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Database/Disk Speed Test

The message is just a warning, the system should continue to operate correctly

During startup, the POS may choose to perform a disk speed test to measure IO throughput. This check is not performed on every startup or database type. ODBC connections are typically excluded. On a typical modern machine, this test will take less than 1/10 of a second. If however the time takes longer than 3 seconds (current value, may change without warning) the user will receive the following warning message.

Example Warning message

Test Description

The test performed is simply to open a new file in the same folder/path as the database and write a measured amount of data to the file. The file is closed and deleted, and the overall time measured. This is one of several environment tests performed during startup.

The filename used for testing is SpeedTest_NNN.tmp, and if these files are seen they may be safely deleted.

Recommeded Actions

If lanes begin reporting this problem you should investigate the underlying cause. As the problem is the overall speed of the IO sub-system there is little the program can do to avoid the performance impact. The following is a non-exclusive list of areas you may wish to investigate

  1. If the system has just rebooted when warnings are given, the system may be impacted by other applications still in startup phase. In this case the performance should improve anyway.

  2. If the database is stored on the local hard drive and the response time reported is around 10 seconds (note, can vary according to exact hardware), check that the disk controller is using DMA and not operating in PIO mode. If the controller is using PIO mode, the system will be generally slow for IO for all applications.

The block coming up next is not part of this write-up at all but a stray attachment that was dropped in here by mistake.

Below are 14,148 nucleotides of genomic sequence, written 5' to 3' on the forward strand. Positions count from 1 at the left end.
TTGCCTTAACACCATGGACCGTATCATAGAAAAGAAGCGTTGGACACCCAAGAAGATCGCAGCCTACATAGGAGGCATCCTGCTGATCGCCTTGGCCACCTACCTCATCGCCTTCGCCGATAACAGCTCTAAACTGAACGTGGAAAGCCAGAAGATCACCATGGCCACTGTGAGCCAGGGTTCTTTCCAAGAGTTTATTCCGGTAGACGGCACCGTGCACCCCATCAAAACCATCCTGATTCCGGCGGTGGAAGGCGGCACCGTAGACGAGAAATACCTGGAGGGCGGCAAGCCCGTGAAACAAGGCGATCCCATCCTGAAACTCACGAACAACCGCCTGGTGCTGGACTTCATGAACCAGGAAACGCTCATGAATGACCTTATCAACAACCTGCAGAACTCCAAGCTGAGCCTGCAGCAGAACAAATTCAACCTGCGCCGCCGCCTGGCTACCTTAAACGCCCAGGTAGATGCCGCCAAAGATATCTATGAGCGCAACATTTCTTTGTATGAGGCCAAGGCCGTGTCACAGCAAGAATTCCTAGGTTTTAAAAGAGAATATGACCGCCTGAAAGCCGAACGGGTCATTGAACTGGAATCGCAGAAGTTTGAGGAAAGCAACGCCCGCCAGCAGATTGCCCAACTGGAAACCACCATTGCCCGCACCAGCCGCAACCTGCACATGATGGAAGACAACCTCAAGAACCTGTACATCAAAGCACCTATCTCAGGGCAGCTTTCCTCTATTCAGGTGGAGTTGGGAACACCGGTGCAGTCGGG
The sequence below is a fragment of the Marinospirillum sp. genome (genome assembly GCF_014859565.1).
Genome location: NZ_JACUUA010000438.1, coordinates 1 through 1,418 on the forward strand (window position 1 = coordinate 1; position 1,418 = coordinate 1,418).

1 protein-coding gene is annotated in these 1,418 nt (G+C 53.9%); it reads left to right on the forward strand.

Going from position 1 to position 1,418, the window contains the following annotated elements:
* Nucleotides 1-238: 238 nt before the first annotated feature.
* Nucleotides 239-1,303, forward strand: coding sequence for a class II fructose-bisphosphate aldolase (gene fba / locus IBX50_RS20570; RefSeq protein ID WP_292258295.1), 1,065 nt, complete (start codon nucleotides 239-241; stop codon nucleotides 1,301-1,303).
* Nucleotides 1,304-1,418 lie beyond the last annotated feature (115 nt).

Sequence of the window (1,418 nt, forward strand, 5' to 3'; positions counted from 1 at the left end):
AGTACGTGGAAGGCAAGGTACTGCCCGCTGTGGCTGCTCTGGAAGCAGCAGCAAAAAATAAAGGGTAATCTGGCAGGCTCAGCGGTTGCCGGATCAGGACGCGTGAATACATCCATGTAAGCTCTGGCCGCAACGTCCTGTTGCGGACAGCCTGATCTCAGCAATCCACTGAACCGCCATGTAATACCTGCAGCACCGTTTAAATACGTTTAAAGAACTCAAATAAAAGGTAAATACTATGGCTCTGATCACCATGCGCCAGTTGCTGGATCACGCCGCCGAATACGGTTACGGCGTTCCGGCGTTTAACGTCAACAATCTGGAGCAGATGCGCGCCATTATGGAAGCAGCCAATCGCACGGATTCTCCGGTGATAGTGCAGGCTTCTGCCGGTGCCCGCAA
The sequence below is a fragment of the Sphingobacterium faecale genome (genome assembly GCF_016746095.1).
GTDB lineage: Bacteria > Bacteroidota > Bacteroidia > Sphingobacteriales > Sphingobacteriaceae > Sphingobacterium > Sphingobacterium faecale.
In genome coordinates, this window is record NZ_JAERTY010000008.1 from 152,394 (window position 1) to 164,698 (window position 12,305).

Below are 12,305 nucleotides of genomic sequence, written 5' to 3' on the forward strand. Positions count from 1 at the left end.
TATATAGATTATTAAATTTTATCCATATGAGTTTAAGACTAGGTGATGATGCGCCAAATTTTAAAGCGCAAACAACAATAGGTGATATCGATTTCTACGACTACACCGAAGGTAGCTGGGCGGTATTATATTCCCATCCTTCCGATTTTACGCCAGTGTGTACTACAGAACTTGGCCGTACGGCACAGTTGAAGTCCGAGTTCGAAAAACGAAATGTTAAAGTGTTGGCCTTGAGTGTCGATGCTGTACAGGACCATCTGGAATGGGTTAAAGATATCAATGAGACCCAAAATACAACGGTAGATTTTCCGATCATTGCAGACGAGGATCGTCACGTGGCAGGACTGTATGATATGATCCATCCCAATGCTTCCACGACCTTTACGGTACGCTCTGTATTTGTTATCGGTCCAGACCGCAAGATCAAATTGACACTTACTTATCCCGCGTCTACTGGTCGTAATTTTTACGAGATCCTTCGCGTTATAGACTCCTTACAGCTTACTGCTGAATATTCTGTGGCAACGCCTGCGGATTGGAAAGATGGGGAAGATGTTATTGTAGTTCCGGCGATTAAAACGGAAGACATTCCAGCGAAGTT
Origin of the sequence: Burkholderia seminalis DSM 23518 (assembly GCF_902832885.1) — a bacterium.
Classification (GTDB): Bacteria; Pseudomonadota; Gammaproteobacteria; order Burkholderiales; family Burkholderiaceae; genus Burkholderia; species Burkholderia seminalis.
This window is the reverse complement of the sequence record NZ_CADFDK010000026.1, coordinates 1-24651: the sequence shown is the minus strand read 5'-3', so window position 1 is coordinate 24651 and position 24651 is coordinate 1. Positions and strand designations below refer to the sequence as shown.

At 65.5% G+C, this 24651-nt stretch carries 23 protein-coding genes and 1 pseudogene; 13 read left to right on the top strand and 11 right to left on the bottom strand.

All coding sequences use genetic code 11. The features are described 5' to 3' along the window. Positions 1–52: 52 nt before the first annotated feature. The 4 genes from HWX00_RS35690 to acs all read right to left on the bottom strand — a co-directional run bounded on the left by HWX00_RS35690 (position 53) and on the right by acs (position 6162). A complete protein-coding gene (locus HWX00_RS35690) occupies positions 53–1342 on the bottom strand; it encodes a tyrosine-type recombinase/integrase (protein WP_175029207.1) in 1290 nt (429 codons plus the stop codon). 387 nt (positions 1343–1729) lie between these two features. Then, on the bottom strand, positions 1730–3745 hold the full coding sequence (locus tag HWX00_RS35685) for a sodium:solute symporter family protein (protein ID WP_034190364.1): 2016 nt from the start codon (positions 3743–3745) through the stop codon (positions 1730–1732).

3. If test system has anti-virus scanners present, these might be scanning the disk when the test is performed. Consider moving scheduled anti virus scans to off peak times when you are not performing retail operations.

  4. If you are using a network share, then slow response may be related to either network share performance (and there are a number of different issues with network shares, configurations and Windows versions) or may be related to IO performance of the host PC.

  5. Verify the folder holding the database does not have more than around 10,000 files, including hidden files.

  6. If you are using a network share and the path contains DNS names, verify performance of your DNS lookups.

  7. If you are using a network share and the path contains a UNC name, consider switching to a numeric IP address format if possible as this has been reported as quicker in some circumstances.

  8. If you are using a network share and using 10Mbit/sec interfaces, you may see this message also, as the speed of this network link is much slower than current industry levels. Often, it is not a great expense to move to 100Mbit/sec networking inside a single building, but this depends on your actual environment and hardware.

  9. If the database is accessed over a network link, check the network error counters ( Use netstat -e and netstat -s ) Some errors are normal and expected. Try copying a large file over the network from the machine holding the database to the machine reporting the problem and verify time is near expected throughput.

  10. Fragmentation of the target disk may be a contributing factor, but the amount of data actually written is quite small so impact might not be too great.


With Version P1945 of the POS, the decision of whether to run the speedtest or not was changed. If the system has just booted the speedtest is skipped. If the system fails a speedtest, it will force a speedtest to be run every startup until the underlying problem is resolved. If everything is within acceptable limits the speedtest will only run rarely.